Unlike antibody therapies, the new drugs developed by Dr Ubah will be capable of being used to treat more than one kind of disease, will not require an injection, and will not themselves trigger an adverse immune response. This means they will be able to be used for a much longer period than antibody therapies to treat serious autoimmune diseases
Dr James Byrne, The University of Bristol
Dr Byrne aims to understand how iron-containing minerals found in the ground can act like natural batteries – known as biogeobatteries. Dr Byrne’s project will investigate how bacteria use these batteries to generate and store energy. It is hoped this work will help us to address the challenges of today’s energy storage demands and build a more sustainable future
Dr Viktoria Spaiser, The University of Leeds
Dr Spaiser will investigate how new social norms can trigger and accelerate social change (change in policies, institutions, behaviours) in response to the climate crisis. As part of this research, she will investigate the effectiveness of new norms advanced by recent global climate protests, such as Fridays For Futures and how political psychology mechanisms can be harnessed for an empowering and adequate climate action mobilisation.
Dr Joshua Dean, The University of Liverpool
Dr Dean is leading a project that will use urban waterways, such as canals and rivers, to work out how to measure and map the origins of and reduce methane emissions. Methane is a greenhouse gas 86 times more potent than CO2, and more than half of methane emissions come from human activity. Part of the research will involve mapping how urban waterways deliver methane into the atmosphere, for example through leaking gas pipes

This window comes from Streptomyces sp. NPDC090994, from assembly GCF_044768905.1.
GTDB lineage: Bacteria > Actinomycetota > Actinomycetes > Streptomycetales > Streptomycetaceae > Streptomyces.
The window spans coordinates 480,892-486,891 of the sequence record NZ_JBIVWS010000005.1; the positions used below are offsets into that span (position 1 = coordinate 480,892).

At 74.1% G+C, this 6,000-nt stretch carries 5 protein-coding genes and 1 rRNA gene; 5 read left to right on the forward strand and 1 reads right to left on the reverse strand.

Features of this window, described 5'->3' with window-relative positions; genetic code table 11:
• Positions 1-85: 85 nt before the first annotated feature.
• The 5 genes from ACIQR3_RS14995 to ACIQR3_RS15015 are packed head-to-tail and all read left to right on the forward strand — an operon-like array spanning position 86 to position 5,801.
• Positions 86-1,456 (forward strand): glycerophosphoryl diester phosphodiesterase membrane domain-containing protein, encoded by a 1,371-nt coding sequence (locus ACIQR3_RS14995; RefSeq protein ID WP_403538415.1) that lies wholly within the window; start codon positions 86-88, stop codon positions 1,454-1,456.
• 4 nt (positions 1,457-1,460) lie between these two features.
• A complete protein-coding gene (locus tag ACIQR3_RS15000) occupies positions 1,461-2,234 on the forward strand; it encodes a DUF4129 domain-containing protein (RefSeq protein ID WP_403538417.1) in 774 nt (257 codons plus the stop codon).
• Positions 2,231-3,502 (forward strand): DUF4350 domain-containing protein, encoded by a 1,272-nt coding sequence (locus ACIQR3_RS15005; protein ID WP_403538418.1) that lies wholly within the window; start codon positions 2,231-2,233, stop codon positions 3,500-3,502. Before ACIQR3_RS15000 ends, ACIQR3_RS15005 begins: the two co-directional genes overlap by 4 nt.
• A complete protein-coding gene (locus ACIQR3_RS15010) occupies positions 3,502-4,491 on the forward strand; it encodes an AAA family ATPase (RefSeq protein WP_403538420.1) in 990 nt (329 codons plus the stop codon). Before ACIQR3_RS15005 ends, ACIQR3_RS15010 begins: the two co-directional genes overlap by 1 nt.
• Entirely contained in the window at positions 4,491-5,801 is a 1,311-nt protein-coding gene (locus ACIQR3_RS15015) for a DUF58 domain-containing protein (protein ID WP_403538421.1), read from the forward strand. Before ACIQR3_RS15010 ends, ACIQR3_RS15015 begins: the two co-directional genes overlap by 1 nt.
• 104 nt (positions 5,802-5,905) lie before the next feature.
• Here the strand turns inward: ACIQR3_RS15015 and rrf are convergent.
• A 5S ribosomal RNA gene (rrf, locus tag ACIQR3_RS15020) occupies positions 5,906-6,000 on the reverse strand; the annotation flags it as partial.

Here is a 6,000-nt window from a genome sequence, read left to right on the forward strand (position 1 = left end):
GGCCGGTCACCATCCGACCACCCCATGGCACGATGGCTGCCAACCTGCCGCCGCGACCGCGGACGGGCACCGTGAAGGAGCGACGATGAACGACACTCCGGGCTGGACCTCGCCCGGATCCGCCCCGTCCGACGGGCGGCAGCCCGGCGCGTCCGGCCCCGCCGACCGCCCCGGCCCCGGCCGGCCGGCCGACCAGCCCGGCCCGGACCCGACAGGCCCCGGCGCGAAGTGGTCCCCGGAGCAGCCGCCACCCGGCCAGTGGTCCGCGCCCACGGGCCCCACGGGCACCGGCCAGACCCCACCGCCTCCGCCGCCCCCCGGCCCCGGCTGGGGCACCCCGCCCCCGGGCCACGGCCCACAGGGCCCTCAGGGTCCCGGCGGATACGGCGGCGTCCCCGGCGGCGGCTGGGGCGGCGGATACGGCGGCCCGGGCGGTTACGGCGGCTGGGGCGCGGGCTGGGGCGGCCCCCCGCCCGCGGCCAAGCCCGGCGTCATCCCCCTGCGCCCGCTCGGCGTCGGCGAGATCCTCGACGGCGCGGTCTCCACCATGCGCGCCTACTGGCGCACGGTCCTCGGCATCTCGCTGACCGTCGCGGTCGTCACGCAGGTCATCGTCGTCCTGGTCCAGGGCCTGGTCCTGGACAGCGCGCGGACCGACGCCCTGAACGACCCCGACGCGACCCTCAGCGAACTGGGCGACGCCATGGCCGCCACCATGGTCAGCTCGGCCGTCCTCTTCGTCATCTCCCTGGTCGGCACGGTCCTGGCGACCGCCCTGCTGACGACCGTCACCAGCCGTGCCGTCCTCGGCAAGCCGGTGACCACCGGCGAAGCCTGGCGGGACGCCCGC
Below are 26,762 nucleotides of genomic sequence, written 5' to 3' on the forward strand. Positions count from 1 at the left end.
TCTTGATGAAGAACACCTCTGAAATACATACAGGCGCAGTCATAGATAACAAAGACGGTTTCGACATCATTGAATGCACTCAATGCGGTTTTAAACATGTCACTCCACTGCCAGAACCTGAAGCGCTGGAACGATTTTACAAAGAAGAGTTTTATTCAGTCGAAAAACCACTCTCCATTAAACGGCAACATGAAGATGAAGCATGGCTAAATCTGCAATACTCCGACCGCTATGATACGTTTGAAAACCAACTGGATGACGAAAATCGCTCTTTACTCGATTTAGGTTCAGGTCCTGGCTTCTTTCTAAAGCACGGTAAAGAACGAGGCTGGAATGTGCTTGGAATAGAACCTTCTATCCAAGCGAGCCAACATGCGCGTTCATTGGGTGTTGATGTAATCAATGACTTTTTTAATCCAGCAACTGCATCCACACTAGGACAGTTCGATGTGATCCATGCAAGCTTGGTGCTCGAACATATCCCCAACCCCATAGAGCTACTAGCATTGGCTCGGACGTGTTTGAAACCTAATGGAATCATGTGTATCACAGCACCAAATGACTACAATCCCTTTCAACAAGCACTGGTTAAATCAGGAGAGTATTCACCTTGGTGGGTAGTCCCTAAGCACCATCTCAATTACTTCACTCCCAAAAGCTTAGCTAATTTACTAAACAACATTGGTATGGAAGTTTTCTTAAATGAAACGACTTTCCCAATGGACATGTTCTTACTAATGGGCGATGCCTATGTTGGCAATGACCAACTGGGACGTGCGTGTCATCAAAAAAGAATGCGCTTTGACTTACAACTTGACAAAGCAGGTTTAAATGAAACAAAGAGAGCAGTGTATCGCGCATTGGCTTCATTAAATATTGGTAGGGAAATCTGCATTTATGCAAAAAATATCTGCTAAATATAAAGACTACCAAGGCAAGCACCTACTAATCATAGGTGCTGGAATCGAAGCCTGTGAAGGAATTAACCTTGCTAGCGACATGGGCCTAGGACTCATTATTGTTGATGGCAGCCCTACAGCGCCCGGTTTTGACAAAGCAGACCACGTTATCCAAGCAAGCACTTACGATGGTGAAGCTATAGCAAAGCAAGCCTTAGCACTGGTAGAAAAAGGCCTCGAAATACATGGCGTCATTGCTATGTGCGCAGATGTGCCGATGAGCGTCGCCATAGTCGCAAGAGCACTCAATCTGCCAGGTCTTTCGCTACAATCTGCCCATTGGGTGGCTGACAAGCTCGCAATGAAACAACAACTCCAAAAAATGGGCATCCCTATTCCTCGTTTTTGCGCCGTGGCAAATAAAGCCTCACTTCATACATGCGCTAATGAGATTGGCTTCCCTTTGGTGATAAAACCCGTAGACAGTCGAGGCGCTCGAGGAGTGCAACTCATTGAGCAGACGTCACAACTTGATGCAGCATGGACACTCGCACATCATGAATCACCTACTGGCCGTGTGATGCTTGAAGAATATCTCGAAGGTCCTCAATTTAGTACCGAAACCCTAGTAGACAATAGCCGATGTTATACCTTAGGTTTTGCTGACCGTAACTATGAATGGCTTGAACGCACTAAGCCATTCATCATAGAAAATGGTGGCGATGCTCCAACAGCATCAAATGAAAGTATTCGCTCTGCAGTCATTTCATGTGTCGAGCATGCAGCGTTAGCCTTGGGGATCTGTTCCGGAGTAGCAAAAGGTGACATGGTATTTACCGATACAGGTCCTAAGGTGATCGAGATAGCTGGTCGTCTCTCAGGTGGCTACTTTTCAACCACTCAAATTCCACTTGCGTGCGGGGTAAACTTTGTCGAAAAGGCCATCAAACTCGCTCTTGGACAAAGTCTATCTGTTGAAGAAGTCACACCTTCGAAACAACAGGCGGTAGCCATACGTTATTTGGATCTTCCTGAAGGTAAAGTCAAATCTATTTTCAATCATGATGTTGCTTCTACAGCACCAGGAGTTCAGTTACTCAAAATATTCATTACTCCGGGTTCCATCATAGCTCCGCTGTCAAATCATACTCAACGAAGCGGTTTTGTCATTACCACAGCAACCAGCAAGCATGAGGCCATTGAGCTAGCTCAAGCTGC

Dr Rebecca Phythian, Edge Hill University
Dr Phythian seeks to assess how information can be effectively exchanged between law enforcement agencies globally by identifying the crucial underlying factors, specifically in relation to serious organised crime, human trafficking and modern slavery investigations.
Dr Uche Okpara, The University of Greenwich
Dr Okpara will build an interdisciplinary team to work on peace and prosperity in the Lake Chad region in Africa, which is vulnerable to the related risks of conflict and climate change. He will establish local Citizens Labs and a Conflict and Environment Observatory to deepen public understanding of ways to achieve climate-friendly peace and prosperity in the region.
The Future Leaders Fellowships scheme, run by UKRI, helps universities and businesses in the UK recruit, develop and retain the world’s best researchers and innovators, regardless of their background. Each fellowship will last four to seven years.
Top image: Credit: Getty